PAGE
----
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See 8 Living Room Timber Mantels

Mantels have been used for thousands of years often above fireplaces to display family portraits and heirlooms. They are often requested during floor plan design. Below are six examples of wood beam mantels in custom homes that we’ve built.


Traditional style wood mantel is very simplistic in design that compliments the fireplace arch below it while settling nicely into the stone both above and below.



This mantel surface is not placed up against a wall surface but instead has posts leading up to the ceiling from it.



The top piece is a straightforward beam while the supporting corbels have an attractive slope to them that gives this mantel a “classic” feel.



By utilizing logs for the construction of this nautical feeling mantel, it falls squarely into the “coastal” category.




In this gorgeous master bedroom, the mantel breaks up the space between fireplace and tv, setting the stage for candles.





Mantel sizing is designed to fit with the proportions of the trusses above. Any smaller and it would feel “weak”.





Wood Beam Mantel History


Mantels began to surface with European royalty as early as 500 AD. They became a place for art and self-expression. Some of these mantels were extravagantly ornate. Many would span whole walls and even had sculptures carved into them.


Around the turn of the 17th century the stylings changed from English influence to Italian. This marked the end of the lavish mantel appearance. Simple mantels were now more common as the world became more and more sensible in its style and design. Since then, styles have fluctuated, sometimes using sculptured corbels, sometimes extremely basic. The mantel has now evolved into the basic styles we see today.


“Mantels in the past, have been used primarily to display the family portrait.”


This Douglas Fir mantel has been burnt and then brushed to provide a striking finish with a defined grain pattern.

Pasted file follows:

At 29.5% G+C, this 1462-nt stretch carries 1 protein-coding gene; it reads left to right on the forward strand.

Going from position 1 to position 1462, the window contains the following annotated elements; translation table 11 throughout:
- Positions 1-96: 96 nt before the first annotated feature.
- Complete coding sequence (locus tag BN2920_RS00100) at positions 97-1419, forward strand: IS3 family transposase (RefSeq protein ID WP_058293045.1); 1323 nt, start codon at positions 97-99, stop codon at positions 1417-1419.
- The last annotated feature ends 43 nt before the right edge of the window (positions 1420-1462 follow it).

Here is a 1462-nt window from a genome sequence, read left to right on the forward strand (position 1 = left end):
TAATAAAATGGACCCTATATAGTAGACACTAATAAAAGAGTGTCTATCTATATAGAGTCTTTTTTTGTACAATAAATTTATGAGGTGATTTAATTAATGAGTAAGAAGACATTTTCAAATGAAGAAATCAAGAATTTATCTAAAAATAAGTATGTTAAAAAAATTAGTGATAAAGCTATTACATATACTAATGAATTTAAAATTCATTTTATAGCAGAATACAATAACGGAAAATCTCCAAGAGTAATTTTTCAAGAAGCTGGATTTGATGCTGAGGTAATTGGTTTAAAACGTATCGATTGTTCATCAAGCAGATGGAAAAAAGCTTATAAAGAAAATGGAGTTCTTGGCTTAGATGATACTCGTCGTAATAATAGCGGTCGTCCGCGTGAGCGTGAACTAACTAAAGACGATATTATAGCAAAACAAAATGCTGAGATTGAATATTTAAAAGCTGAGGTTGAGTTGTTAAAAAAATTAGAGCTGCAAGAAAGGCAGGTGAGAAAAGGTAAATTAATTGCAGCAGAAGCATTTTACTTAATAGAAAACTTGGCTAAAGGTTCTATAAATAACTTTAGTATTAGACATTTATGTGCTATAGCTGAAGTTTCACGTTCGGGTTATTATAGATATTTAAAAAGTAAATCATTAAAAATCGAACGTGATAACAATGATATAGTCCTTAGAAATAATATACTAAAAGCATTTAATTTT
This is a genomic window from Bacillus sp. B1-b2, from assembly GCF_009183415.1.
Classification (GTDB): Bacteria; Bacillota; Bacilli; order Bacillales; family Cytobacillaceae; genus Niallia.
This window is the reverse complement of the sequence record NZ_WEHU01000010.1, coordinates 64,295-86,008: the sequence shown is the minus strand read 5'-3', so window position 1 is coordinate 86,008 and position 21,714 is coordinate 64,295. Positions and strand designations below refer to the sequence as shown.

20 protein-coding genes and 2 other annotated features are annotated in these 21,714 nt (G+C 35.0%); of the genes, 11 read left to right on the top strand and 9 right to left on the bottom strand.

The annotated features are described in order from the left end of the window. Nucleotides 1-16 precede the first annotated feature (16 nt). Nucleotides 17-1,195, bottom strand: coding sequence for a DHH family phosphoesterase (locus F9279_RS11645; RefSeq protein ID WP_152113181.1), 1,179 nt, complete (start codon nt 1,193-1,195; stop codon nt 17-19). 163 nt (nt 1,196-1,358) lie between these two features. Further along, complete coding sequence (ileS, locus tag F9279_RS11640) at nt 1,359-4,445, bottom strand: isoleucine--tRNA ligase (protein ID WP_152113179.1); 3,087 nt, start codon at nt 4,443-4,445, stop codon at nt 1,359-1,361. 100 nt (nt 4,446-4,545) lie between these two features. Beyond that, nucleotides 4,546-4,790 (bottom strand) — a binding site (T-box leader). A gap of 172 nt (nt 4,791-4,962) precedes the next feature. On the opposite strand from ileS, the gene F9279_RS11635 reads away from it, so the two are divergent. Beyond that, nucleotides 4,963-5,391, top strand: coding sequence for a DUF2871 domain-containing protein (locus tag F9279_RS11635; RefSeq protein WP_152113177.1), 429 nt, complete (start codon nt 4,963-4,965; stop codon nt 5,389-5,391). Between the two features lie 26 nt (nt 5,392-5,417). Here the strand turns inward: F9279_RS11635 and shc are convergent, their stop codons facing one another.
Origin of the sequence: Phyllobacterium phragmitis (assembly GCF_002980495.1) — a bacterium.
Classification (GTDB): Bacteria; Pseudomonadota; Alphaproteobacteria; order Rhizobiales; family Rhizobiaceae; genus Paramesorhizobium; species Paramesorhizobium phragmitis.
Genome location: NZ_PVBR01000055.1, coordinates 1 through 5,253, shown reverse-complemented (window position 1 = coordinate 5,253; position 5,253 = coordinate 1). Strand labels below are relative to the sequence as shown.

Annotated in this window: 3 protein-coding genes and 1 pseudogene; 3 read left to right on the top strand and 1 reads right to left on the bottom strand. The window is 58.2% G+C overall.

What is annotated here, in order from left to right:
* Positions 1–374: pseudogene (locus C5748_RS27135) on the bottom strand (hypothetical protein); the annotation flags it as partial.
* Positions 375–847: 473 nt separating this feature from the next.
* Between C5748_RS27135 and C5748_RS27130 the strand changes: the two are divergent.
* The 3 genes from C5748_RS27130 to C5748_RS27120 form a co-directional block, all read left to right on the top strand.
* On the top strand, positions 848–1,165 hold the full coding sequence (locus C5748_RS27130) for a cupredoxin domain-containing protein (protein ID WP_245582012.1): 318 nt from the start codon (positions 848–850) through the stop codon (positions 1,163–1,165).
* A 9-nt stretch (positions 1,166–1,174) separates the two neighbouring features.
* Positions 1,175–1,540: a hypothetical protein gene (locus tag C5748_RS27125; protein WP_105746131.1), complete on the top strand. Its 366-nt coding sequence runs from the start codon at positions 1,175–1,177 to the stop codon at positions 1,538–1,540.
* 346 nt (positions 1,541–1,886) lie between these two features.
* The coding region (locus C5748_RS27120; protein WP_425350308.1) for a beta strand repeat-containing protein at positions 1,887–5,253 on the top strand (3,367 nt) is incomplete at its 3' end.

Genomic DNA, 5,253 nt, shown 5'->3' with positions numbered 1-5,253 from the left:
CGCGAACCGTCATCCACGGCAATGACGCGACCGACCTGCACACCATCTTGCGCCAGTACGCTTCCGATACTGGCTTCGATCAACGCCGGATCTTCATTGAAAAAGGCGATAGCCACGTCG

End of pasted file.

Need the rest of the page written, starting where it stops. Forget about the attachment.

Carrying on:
What does a mantel symbolize?


A mantel symbolizes what is close to your heart.


Fire and warmth are closely linked with survival. A fire in the kitchen is used for cooking and preparing food, which is necessary for survival, and a fire in the living room means safety and leisure. For me, this means family time, relaxation at the end of the day, and a late-night place for concentration and learning.


As far as design goes, I love it when pragmatic solutions are combined with artistic creativity. I prefer having practical criteria to work with, a dilemma to solve and then using artistic creativity.


For those who want a simple, straightforward design, the decision process will include the following questions:

1) What width is needed to place items upon the mantel?

2) What is a desirable mantel height?

3) What are the height and width criteria regarding fire safety?

4) How big should our mantel be?



This mantel flairs up on either side with an elegant curve that gives mild “flag” vibes while keeping with the reserved, darkened tones of the rest of the timbers.

The take-away for you today is that your choices of design are wide open. Even with something as simple as a mantel, you get to have fun getting what you want. To really expand your enjoyment and self-expression, let’s get started on your timber frame project today!


Here’s to your next action steps!


Bert Sarkkinen


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